• weka

                True in a limited, false argument kind of way. Google Ancel Keys.

                • One Anonymous Bloke

                  Or perhaps you’re just assuming that I think scientists can’t be fearmongers, and drawing fucked up conclusions as a result.

                  Actually, there’s no perhaps about it.

                  • weka

                    No, I assume that you prefer to make implied statements that bend the truth where it you want it to go rather than communicating clearly so that we can disuss things fully.

                    And of course, yet again, you side step the point.

                    • One Anonymous Bloke

                      No doubt on account of my intellectual dishonesty and limited false arguments.

                      You didn’t actually clarify those cutting observations though, so who can tell what you’re getting at?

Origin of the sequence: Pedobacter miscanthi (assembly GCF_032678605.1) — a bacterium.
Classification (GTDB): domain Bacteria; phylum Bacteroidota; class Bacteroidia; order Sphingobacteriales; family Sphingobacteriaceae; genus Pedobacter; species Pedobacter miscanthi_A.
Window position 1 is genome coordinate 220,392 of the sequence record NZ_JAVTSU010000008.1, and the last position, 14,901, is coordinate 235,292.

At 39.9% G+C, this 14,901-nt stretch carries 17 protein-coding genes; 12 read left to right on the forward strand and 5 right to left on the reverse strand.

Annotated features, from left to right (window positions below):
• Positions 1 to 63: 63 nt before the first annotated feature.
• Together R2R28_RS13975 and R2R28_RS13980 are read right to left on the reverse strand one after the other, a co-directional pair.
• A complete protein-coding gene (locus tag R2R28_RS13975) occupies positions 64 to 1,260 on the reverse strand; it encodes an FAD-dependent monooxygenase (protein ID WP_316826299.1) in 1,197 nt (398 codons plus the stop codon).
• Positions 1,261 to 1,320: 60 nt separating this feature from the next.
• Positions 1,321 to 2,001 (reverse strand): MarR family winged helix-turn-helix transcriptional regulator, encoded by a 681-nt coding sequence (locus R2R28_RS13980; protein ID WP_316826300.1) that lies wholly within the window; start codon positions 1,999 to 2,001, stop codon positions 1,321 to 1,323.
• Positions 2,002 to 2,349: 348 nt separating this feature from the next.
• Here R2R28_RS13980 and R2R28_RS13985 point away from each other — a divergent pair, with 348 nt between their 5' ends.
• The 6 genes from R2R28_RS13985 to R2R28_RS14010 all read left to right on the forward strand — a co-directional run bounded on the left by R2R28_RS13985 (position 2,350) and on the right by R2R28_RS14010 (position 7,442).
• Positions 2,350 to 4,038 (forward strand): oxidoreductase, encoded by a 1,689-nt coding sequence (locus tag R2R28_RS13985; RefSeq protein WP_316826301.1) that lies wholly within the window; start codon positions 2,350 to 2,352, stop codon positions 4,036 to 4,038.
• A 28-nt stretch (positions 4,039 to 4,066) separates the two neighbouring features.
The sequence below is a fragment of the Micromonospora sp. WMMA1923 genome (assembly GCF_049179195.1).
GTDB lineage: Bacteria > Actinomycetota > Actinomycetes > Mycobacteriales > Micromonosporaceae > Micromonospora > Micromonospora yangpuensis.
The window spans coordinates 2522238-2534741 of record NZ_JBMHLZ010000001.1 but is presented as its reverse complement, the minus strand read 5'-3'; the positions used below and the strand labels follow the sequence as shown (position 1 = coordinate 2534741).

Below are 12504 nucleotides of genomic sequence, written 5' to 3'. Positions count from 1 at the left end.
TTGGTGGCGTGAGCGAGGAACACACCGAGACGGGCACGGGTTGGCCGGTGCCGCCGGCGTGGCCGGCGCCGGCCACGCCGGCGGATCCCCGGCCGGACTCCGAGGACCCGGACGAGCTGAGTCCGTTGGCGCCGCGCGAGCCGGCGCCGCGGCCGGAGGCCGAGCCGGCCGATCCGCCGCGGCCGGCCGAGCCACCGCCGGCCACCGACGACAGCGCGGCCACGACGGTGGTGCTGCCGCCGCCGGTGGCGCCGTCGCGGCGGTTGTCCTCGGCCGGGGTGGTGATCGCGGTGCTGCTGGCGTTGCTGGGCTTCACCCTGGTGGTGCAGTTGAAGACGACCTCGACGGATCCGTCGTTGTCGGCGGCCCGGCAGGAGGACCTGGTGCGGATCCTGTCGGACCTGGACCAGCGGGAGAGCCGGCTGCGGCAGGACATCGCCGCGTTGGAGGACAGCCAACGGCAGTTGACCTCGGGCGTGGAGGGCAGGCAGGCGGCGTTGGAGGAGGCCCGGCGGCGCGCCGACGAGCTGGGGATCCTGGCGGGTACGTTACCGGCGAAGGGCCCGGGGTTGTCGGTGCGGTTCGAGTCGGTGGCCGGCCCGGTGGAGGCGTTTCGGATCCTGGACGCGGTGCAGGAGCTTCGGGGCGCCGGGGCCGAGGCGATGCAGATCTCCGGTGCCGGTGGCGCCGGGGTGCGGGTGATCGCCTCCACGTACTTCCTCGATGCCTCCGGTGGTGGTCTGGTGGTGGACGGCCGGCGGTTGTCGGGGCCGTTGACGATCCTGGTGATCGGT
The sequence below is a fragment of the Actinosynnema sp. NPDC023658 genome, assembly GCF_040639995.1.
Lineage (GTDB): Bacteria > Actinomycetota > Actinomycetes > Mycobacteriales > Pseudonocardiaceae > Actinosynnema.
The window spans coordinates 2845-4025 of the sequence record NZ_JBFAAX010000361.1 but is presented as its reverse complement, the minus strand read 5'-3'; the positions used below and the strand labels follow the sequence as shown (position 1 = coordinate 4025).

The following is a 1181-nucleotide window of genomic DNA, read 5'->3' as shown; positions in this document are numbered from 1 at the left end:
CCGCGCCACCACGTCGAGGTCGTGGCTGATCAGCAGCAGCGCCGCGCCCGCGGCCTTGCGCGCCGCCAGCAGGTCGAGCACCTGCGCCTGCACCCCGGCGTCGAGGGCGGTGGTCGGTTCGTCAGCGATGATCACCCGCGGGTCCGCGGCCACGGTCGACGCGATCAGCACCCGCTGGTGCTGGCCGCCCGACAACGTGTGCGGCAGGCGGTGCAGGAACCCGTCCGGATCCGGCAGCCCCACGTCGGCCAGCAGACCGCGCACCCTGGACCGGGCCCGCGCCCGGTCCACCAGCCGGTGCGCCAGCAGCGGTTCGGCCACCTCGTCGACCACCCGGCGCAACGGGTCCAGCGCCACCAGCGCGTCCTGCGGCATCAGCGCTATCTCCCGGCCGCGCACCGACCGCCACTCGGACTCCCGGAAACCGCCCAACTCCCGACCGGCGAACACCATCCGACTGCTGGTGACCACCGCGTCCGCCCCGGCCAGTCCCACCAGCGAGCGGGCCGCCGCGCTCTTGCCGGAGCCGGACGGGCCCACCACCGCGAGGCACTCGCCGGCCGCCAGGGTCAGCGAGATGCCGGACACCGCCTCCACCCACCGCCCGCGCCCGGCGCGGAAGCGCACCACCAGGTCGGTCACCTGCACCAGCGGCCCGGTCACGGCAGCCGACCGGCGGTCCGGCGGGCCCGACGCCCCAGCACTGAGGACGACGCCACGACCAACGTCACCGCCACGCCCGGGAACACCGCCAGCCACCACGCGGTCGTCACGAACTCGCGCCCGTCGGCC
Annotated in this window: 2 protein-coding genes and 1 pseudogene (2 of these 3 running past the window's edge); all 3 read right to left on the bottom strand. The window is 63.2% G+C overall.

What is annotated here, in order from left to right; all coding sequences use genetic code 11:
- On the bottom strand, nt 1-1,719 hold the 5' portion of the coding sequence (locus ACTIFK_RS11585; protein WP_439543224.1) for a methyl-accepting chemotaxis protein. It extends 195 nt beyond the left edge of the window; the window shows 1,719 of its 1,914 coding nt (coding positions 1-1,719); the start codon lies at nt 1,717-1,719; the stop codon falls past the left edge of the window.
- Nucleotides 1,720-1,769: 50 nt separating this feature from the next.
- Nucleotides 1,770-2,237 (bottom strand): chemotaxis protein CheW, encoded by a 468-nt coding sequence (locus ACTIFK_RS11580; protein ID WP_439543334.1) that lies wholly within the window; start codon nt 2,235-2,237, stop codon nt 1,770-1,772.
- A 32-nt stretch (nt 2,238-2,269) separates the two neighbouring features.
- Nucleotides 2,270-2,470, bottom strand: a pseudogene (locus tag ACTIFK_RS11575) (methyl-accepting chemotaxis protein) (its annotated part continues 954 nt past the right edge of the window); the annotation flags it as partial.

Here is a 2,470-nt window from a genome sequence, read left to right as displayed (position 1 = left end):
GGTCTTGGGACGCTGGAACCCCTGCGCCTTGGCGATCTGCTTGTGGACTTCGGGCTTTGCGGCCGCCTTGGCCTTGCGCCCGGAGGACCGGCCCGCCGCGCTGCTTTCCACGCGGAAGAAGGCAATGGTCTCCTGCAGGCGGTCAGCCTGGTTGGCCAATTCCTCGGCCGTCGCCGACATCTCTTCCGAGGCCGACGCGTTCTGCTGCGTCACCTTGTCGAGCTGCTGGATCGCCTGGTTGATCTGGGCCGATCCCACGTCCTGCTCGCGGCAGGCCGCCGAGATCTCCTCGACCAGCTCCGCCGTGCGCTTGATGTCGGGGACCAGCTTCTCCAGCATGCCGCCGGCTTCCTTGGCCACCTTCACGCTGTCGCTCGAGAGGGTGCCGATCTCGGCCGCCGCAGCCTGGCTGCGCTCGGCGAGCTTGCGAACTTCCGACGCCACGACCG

I’ve already clarified my point elsewhere on the thread.

                    • weka

                      the people that want to know ask for clarification. I get that you don’t want to know.

                    • weka

                      btw, just in case it’s not obvious, as a general rule I wouldn’t follow links that Chooky put up about most things (maybe some of the links to TDB etc but certainly not health related). These conversations are anti-intelligence and cul de sacs of the worst kind. You end up being as bad as each other.

              • Colonial Viper

                My view is simple: fearmongers are responsible for far more (possibly infinitely more) deaths than artificial sweeteners.

                And there is no more pervasive and officially enabled money making fear monging death inducing industry than Big Pharma.

  11. infused 11

    Lets ban sugar.

    • One Anonymous Bloke 11.1

      Mr. Strawman is very busy right now, but if you leave your name and contact details he’ll be in touch.

  12. Smilin 12

    If anyone can remember growing up in a fast food free society and only having fush n chups for takaways ,will know the difference as to why we now have an epidemic